Mercer On Mission Ecuador team members work with community members.
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Artisanal and small-scale gold mining represents the primary source of man-made mercury pollution in the world. Due to its ease of transport, mercury travels freely through the atmosphere and does not go away, resulting in major health, economic and ecological concerns on a global scale.

A Mercer team is developing a system to assess mercury pollution in artisanal and small-scale gold mining communities.

In 2010 and 2011, Mercer On Mission sent a team of students, led by chemistry professor Dr. Adam Kiefer, to the Manica Province of Mozambique to assess mercury pollution in the environment and mercury poisoning of gold miners.

Students provided miners with strategies to reduce mercury contamination and collected preliminary data on the extent of contamination in three diverse artisanal gold mines. The team also introduced retorts to help capture mercury vapors during the refining process.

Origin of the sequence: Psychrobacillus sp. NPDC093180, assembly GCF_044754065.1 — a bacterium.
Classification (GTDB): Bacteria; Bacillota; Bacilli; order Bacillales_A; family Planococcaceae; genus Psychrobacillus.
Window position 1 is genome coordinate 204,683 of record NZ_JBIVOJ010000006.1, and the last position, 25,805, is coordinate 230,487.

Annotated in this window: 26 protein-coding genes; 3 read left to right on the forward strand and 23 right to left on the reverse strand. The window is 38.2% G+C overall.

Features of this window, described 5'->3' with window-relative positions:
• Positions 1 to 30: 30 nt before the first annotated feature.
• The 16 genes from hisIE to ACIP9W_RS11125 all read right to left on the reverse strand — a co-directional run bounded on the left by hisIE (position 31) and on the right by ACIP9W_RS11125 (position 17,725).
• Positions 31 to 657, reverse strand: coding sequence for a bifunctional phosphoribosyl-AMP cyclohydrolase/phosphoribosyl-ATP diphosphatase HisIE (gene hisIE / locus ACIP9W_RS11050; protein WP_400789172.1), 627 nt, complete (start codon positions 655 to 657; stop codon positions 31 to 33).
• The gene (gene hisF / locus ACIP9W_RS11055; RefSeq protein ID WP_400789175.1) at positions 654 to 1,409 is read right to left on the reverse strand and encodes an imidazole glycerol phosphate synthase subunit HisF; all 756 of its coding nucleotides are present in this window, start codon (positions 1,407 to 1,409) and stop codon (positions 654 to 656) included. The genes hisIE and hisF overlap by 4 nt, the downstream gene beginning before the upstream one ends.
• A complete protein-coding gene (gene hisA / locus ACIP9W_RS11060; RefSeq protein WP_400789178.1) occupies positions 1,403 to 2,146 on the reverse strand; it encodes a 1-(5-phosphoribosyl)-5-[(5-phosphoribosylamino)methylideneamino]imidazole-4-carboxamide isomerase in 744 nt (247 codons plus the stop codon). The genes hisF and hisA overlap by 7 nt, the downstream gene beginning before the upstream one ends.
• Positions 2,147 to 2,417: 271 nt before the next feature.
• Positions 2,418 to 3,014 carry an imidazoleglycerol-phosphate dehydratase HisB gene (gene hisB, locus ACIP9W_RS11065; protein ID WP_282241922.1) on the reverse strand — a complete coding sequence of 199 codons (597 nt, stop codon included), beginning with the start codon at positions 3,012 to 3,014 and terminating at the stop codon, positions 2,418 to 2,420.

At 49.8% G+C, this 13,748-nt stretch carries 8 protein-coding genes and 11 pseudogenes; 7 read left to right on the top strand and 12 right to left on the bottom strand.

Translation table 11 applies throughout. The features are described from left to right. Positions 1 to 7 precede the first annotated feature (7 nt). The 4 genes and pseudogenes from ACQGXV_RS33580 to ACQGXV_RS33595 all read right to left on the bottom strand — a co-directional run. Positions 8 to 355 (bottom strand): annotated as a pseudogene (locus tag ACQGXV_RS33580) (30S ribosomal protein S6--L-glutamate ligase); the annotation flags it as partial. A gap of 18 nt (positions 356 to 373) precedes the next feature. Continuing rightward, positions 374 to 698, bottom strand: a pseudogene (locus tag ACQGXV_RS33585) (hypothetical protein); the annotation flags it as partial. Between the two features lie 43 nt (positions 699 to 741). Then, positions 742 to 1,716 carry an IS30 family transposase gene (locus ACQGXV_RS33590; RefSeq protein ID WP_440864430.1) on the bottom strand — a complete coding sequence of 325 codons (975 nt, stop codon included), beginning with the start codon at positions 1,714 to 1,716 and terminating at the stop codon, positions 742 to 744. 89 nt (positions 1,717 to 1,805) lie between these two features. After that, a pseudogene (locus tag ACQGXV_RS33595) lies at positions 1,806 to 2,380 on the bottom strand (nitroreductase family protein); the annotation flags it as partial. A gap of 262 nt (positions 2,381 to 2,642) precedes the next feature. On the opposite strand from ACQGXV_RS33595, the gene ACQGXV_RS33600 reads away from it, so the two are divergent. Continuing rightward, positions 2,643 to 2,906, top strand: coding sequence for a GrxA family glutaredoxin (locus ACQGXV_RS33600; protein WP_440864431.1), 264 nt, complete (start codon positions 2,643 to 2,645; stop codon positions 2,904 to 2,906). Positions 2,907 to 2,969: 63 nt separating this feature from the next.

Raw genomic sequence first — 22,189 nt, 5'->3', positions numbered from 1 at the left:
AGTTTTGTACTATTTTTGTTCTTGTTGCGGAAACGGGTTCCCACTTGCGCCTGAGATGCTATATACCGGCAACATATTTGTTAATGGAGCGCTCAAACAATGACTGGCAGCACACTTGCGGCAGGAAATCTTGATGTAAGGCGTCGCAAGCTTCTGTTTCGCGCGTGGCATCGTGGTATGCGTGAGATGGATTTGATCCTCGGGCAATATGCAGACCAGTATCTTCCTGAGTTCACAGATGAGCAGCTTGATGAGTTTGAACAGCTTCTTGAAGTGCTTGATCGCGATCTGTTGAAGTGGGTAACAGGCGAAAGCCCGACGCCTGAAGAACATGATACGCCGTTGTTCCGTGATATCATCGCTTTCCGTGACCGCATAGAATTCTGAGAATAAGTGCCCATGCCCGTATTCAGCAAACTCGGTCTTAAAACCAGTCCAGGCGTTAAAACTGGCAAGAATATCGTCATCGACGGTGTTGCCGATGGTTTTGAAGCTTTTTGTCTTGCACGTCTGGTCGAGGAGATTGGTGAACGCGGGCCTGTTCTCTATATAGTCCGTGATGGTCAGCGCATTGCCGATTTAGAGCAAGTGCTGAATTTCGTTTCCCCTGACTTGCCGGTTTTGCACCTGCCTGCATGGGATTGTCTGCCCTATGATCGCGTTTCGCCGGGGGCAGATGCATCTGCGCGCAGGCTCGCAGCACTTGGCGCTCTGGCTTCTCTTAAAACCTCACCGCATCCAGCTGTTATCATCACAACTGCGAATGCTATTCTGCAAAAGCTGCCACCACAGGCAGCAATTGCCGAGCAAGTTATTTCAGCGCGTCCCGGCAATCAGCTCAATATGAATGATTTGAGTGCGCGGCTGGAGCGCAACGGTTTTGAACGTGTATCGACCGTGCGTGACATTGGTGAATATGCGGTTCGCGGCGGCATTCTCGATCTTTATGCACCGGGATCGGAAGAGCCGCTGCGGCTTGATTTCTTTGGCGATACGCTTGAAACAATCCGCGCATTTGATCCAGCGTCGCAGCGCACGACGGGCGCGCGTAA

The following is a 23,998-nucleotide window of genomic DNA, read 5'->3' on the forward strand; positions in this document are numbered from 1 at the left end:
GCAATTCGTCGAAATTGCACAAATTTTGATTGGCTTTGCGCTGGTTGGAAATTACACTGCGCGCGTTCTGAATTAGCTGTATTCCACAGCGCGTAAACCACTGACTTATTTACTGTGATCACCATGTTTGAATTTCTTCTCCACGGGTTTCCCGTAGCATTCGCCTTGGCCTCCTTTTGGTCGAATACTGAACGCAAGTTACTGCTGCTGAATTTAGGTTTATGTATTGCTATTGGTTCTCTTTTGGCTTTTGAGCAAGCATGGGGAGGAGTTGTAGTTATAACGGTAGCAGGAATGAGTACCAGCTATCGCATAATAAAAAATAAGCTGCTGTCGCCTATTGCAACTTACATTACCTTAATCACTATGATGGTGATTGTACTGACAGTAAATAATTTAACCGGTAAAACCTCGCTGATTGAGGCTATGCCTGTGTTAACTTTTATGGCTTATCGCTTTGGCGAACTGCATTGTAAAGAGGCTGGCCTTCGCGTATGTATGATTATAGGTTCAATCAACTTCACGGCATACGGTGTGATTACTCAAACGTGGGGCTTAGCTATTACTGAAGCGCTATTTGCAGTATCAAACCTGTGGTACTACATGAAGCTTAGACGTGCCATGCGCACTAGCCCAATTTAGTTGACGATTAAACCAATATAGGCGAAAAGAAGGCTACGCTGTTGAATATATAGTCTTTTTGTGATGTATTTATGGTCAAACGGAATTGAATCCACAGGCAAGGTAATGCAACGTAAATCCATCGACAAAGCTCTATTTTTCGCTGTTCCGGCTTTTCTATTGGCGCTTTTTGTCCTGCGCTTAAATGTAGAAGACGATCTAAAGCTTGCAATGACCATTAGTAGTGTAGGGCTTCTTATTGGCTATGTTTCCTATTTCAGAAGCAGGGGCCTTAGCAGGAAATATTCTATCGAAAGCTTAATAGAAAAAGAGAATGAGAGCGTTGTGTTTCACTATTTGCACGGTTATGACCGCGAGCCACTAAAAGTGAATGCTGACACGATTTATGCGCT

Since 2013, Mercer On Mission has been sending teams to the El Oro Province of Ecuador to do similar work. These teams have developed the technology to rapidly monitor mercury pollution in air.

Recently, Mercer has expanded these efforts to include additional programs in biology, chemistry, engineering, public health, business and Spanish to address needs related to economic diversification, health care and education in these mining-dependent communities.

A Mercer team is developing a system to assess mercury pollution in artisanal and small-scale gold mining communities.

Argonne National Laboratory and the U.S. Environmental Protection Agency have developed basic plans for a mercury capture system that is designed to be technologically simple but very effective in reducing the amount of mercury vapor released into the atmosphere during the processing of gold. With their guidance, University engineering students fabricated, installed and tested three modified mercury capture systems in Ecuador during the summer of 2017. Based upon the results, these systems could be replicated and installed not only in Ecuador, but in small-scale gold mining communities around the world.

Program leaders have met with U.S. governmental agencies to discuss the implications of this work as well as with international organizations to apply their findings to other developing countries.

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